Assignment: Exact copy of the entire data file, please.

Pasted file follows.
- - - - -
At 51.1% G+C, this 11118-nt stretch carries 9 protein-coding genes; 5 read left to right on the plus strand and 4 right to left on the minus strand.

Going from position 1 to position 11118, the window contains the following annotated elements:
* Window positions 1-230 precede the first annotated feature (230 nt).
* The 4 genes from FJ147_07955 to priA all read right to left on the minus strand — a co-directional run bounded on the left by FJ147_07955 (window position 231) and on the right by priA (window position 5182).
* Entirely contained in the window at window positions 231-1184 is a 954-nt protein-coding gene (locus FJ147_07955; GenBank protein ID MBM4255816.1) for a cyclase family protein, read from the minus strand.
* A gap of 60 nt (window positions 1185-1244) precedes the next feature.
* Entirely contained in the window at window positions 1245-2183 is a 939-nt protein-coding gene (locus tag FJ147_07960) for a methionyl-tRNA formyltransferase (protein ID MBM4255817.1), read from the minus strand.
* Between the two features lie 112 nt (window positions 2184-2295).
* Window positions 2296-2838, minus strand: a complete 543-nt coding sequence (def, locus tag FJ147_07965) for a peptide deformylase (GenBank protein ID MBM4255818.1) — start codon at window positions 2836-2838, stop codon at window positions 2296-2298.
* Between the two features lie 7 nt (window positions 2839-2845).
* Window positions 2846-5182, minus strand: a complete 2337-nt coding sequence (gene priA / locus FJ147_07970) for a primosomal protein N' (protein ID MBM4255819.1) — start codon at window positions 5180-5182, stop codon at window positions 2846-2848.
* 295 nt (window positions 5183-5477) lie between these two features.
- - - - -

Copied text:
At 51.1% G+C, this 11118-nt stretch carries 9 protein-coding genes; 5 read left to right on the plus strand and 4 right to left on the minus strand.

Going from position 1 to position 11118, the window contains the following annotated elements:
* Window positions 1-230 precede the first annotated feature (230 nt).
* The 4 genes from FJ147_07955 to priA all read right to left on the minus strand — a co-directional run bounded on the left by FJ147_07955 (window position 231) and on the right by priA (window position 5182).
* Entirely contained in the window at window positions 231-1184 is a 954-nt protein-coding gene (locus FJ147_07955; GenBank protein ID MBM4255816.1) for a cyclase family protein, read from the minus strand.
* A gap of 60 nt (window positions 1185-1244) precedes the next feature.
* Entirely contained in the window at window positions 1245-2183 is a 939-nt protein-coding gene (locus tag FJ147_07960) for a methionyl-tRNA formyltransferase (protein ID MBM4255817.1), read from the minus strand.
* Between the two features lie 112 nt (window positions 2184-2295).
* Window positions 2296-2838, minus strand: a complete 543-nt coding sequence (def, locus tag FJ147_07965) for a peptide deformylase (GenBank protein ID MBM4255818.1) — start codon at window positions 2836-2838, stop codon at window positions 2296-2298.
* Between the two features lie 7 nt (window positions 2839-2845).
* Window positions 2846-5182, minus strand: a complete 2337-nt coding sequence (gene priA / locus FJ147_07970) for a primosomal protein N' (protein ID MBM4255819.1) — start codon at window positions 5180-5182, stop codon at window positions 2846-2848.
* 295 nt (window positions 5183-5477) lie between these two features.